Every single day in America, between four and five children – and maybe many more – die from child abuse. Lauren Filetti just never thought her baby, Hudson, would be one of them.

Little Hudson's father, Austin Ahimbisibwe, is locked up here on a $2.5 million bail, awaiting trial on a charge with murdering his baby.

Filetti hoped to reach the next parent who might lose his temper with a crying child before it was too late.

“I love the top one. Just me and him. My best friend,” she said, pointing to a wall covered with pictures of her baby.

The young mom has kept every memory of Hudson. His favorite pacifier, the blanket she used to chart his growth, every video of him laughing. Even the heart she wears around her neck.

“This is his initials on it,” she said. “And on the inside are his ashes.”

She had dropped Hudson off her boyfriend's apartment June 23 when she got a phone call at work.

“By the time I got to the hospital, he was already on life support,” she said, crying. “He was not the same Hudson that I knew. He was just lifeless. A part of me knew he wasn’t going to make it.”

Just hours later, with her and the father’s consent, they took Hudson off life support.

“They took all the wires off him, and they let him sit with me for as long as I wanted,” Filetti said.

The father, Ahimbisibwe has now been charged with murdering Hudson. Police said months after the boy's death, he admitted to them that the 5-month-old kept crying, so he held his hand over his mouth until he stopped.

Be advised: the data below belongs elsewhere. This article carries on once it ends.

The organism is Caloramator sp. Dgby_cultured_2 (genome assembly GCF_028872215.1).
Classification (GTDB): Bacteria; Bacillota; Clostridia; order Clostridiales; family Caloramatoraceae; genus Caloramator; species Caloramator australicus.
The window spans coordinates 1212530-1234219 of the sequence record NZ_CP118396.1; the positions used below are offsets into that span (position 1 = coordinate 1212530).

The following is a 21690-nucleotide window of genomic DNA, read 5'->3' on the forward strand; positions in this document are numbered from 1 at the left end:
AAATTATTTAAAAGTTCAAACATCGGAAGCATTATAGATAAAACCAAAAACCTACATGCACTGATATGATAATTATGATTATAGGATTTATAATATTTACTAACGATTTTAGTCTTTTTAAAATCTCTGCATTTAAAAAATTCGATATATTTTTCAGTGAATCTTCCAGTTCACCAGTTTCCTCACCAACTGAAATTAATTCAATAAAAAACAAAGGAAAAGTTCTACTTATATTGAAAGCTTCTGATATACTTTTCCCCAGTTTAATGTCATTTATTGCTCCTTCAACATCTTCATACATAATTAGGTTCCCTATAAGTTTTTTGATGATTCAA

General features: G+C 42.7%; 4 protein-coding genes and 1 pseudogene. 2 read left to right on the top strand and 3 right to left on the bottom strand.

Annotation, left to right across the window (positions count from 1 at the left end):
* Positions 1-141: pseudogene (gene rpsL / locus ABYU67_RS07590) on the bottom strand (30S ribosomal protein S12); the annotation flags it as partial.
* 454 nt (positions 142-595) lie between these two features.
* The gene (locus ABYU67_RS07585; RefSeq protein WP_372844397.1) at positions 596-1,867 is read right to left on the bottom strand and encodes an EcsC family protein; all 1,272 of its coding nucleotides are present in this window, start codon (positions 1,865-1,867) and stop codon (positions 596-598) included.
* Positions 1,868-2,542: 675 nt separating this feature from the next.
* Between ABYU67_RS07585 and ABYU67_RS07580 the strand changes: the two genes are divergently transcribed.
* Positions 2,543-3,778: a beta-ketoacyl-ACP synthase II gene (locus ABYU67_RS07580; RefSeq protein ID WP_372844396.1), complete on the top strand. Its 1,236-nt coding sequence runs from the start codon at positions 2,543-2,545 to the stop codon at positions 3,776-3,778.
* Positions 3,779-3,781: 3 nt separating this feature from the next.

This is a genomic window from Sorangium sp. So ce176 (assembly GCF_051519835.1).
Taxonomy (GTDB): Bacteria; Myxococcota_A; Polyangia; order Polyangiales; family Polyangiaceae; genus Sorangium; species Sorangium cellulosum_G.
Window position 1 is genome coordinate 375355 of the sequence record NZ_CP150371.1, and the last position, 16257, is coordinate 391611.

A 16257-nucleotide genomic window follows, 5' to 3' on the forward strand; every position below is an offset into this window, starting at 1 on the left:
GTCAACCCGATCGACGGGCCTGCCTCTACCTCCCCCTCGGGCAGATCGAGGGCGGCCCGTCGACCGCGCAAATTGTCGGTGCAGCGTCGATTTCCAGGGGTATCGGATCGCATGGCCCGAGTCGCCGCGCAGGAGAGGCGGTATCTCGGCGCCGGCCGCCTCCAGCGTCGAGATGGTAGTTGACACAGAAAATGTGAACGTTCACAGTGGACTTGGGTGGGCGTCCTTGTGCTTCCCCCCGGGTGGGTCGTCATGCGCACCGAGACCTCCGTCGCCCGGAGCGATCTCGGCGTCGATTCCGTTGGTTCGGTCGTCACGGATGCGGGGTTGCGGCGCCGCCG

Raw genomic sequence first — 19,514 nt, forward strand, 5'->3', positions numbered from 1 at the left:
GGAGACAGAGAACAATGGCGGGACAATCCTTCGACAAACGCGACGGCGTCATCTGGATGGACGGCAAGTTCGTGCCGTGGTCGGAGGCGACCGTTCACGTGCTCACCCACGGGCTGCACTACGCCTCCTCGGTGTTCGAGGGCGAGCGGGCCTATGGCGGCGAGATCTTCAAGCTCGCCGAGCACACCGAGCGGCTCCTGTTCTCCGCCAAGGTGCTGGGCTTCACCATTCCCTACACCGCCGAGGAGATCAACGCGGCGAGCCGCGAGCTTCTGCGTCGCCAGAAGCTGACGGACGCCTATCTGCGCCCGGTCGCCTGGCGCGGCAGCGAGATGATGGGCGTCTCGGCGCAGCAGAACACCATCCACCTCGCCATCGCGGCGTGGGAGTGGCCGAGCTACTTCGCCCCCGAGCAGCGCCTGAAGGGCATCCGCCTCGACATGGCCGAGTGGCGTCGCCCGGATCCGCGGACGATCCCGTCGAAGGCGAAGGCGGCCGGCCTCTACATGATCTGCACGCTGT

But when Filetti raced to the hospital, she had no idea what he'd done.
“Austin was acting like any parent would act. There was no suspicion,” Flietti said. “He was crying like I was crying.”

Ahimbisibwe never gave her any hint that his son would not be safe with him.
“If Hudson got fussy with me, Austin would take him and console him,” she said.

For four months after the baby’s death, detectives withheld their suspicions from her. She barely slept, searching Google for answers on what might have killed her baby boy.

“Not having an answer was very hard. Now that there is an answer, I don't know if that makes it easier or that much worse, because all I keep thinking is Hudson's not here and he should be.”

Filetti is mad at her ex-boyfriend for a lot of things now, including failing to tell her what he'd allegedly done to their baby, even as he watched her shatter from the grief and mystery.

He faces as much as 70 years in prison.

How do we keep this from happening to the next child?

“No one should ever feel like they can't ask for help,” she said. “Even if you put your baby in crib for a few minutes so you can calm down if you don't have anyone to call.”

Filetti is just 21. Five months after Hudson's death, she still sobs every time she sees a child, every time she sees a baby’s toy, a TV commercial for diapers, even a Halloween costume.

And as she approaches what would have been Hudson's first Thanksgiving, his first Christmas, she said she does not know how she'll bear it.